Cohen AD, Hari P, Htut M, Berdeja JG, Madduri D, Usmani SZ, Allred AJ, Olyslager Y, Banerjee A, Goldberg JD, Schecter JM, Jackson CC, Gries KS, Fastenau J, Deraedt W, Carrasco MJ, Akram M, Hossain F, Crawford R, Morrison R, Doward L, Jakubowiak A, Jagannath S. Patient expectations and perceptions of treatment in cartitude-1: phase 1b/2 study of ciltacabtagene autoleucel in relapsed/refractory multiple myeloma. Poster presented at the 62nd Annual Virtual Meeting of the American Society of Hematology (ASH); December 2020. [abstract] Blood. 2020 Nov; 136(Suppl 1):13-6. doi: 10.1182/blood-2020-136383.

BACKGROUND: Patients (pts) with multiple myeloma (MM) experience health-related quality of life (HRQoL) decrement due to symptoms such as fatigue, pain, and insomnia. Pt perspectives of their disease and treatment expectations can help inform clinical decision- making. The phase 1b/2 CARTITUDE-1 study (NCT03548207) is evaluating the effi cacy and safety of ciltacabtagene autoleucel (cilta-cel; JNJ-68284528; LCAR-B38M CAR-T cells), a chimeric antigen receptor T (CAR-T) cell therapy with 2 B-cell maturation antigen–targeting single-domain antibodies, in pts with relapsed/refractory (R/R) MM. An exploratory objective is to describe pretreatment goals and expectations and post-treatment experience of cilta- cel using qualitative interviews.

METHODS: Pts (aged ≥18 years) with an MM diagnosis per International Myeloma Working Group criteria who had received ≥3 prior regimens or were double-refractory to a proteasome inhibitor and immunomodulatory drug, and who had received an anti-CD38 antibody were included. On Day 1, cilta-cel (target dose 0.75×106 [range 0.5–1.0×106] CAR+ viable T cells/kg) was given as a single infusion 5–7 days after start of lymphodepletion (cyclophosphamide 300 mg/m2 + fludarabine 30 mg/m2 daily for 3 days). In the phase 2 portion, pts had the option to participate in structured qualitative interviews conducted pretreatment, at Day 100 ± 30 (end of cilta-cel post-infusion period), and Day 184 ± 30 (during post-treatment phase). Pretreatment interviews: pts were asked open-ended questions about their experience living with MM and expectations of cilta-cel. Day 100 and 184 interviews: pts were asked about changes to their MM symptoms and daily life impacts, experiences with cilta-cel, and if pretreatment expectations were met. Content analysis of qualitative data was performed by extracting themes from the transcripts based on a coding dictionary.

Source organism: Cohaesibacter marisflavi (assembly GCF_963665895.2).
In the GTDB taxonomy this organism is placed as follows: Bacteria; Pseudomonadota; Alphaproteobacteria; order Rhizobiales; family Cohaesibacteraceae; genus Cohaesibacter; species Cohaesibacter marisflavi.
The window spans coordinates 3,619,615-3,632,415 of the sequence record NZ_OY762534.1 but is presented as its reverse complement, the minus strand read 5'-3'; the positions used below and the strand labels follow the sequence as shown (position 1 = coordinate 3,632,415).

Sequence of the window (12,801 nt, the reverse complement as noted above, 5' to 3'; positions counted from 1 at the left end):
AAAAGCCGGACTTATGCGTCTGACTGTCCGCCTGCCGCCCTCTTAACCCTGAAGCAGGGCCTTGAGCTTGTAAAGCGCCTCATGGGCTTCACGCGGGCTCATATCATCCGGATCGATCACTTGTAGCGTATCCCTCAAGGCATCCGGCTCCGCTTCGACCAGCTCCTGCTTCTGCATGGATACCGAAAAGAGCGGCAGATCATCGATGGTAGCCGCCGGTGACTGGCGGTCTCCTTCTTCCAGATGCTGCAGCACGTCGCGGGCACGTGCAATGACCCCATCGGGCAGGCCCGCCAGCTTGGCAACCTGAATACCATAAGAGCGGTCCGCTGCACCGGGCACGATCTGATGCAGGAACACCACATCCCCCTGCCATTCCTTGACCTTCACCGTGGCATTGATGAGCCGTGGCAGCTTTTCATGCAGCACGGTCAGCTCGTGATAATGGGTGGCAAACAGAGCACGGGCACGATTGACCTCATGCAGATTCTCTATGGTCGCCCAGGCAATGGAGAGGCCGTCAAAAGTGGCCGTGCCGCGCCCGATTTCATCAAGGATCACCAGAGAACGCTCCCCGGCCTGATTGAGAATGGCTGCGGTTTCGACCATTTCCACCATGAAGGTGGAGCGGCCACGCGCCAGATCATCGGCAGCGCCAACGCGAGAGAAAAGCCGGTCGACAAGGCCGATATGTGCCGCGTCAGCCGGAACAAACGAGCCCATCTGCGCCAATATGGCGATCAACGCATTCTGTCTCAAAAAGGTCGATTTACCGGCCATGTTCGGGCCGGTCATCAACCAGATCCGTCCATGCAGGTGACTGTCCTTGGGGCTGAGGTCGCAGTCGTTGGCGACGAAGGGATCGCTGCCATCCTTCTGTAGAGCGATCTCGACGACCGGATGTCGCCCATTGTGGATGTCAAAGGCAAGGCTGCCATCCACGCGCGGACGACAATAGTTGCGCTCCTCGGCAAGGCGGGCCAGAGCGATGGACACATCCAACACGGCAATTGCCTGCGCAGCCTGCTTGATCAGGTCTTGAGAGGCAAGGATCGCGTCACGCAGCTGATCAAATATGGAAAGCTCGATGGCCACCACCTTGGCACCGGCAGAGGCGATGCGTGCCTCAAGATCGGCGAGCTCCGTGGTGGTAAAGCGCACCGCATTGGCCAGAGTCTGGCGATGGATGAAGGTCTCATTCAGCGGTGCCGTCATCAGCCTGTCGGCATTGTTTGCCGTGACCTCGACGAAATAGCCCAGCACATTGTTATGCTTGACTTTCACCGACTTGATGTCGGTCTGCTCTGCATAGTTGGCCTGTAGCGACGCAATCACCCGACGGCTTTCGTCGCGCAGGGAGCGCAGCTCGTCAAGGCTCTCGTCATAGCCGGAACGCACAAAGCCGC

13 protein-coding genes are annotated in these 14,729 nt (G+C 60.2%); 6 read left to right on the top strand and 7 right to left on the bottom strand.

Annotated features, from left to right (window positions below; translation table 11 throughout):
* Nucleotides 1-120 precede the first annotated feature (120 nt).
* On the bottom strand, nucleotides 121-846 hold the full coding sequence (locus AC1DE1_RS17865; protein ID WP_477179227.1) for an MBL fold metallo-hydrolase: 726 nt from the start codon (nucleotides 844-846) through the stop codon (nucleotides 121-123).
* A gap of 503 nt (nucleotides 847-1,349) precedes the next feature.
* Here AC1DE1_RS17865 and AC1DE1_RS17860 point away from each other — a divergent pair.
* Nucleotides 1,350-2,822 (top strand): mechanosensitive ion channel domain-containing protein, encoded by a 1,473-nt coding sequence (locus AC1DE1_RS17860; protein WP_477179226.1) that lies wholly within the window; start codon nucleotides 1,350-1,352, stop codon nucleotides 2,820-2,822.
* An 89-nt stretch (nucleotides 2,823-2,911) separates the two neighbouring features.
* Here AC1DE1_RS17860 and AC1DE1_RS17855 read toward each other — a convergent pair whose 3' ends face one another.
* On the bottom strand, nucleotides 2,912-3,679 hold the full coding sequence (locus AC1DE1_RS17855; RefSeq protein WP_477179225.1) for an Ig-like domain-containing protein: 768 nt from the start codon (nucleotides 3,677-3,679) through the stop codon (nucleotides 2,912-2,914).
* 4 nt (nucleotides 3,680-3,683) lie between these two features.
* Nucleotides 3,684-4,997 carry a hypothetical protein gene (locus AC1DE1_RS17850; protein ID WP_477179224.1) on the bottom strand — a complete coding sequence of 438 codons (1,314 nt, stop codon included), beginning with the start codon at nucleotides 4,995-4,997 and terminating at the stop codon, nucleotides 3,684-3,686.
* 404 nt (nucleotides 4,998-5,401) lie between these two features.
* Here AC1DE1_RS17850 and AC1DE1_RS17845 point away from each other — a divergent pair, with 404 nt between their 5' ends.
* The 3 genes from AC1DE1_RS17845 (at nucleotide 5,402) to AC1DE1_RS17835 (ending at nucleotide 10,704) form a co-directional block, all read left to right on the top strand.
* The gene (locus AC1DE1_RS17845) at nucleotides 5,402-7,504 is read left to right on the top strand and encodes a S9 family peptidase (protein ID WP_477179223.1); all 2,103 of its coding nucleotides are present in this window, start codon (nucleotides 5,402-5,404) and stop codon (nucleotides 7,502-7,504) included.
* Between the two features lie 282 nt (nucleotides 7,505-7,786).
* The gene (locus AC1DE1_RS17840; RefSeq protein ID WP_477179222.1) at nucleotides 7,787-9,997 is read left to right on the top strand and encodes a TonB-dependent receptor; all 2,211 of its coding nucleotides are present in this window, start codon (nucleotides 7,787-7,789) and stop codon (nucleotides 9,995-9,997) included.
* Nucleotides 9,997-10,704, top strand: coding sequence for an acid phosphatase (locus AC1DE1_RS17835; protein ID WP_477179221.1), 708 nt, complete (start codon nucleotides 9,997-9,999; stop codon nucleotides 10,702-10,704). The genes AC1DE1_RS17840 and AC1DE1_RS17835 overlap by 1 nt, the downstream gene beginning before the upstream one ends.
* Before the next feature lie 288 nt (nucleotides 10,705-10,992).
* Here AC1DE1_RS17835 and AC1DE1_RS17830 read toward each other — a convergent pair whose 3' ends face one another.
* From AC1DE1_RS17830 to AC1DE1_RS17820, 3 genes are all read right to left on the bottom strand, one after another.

RESULTS: Of 68 pts in the phase 2 portion, 36 (55.6% male; median age: 62.5 years [range: 46–77]) completed ≥1 interview (pretreatment: n=27; Day 100: n=23; Day 184: n=24); 24 pts completed >1 interview and 14 completed all 3 interviews. The most common symptoms reported at the pretreatment interview, pain (85.2% of pts) and fatigue (74.1% of pts), were also frequently considered to have the greatest impact on pts’ lives (29.6% and 25.9%, respectively) and identified as symptoms that pts would most like to see improved (25.9% and 33.3%, respectively). After cilta-cel therapy, at Day 100 and 184 interviews, respectively, the proportions of pts who reported pain (21.7% and 29.2%) and fatigue (34.8% and 20.8%) decreased. At the pretreatment interview, pts most frequently reported that MM impacted relationships (92.6%), psychological and emotional functioning (88.9%), and activities of daily living (66.7%). In longitudinal analyses of pts who completed >1 interview, most pts reported either improvement or no change in these impacts at Day 100 and 184 interviews, respectively, (relationships [50.0% and 58.3%], psychological and emotional functioning [77.3% and 83.3%], and activities of daily living [59.1% and 62.5%]), suggesting a diminished impact of MM on HRQoL following cilta-cel treatment.

The most common expectations of cilta-cel reported by pts at the pretreatment interview were remission (40.7%), extended life expectancy (14.8%), less treatment (11.1%), and cure (11.1%). The most frequently reported treatment hopes were remission (40.7%), return to perceived normalcy (25.9%), cure (25.9%), and extended life expectancy (22.2%). Key areas in which pts would consider changes to be meaningful with cilta-cel treatment were improved MM symptoms (70.4%), return to perceived normalcy (40.7%), and the ability to be more physically active (33.3%). At Day 100 and 184 interviews, respectively, 78.3% and 91.7% of pts reported that their expectations of cilta-cel were met or exceeded. Furthermore, most pts at the Day 100 and 184 interviews (52.2% and 70.8%, respectively) perceived their experience with cilta-cel as exclusively better than their previous treatment experiences.

CONCLUSIONS: Pts treated with cilta-cel experienced reductions in both symptoms associated with R/R MM and impact of MM on HRQoL. Pretreatment expectations of cilta-cel were met or exceeded, and most pts reported their experience was better than with prior MM treatments.

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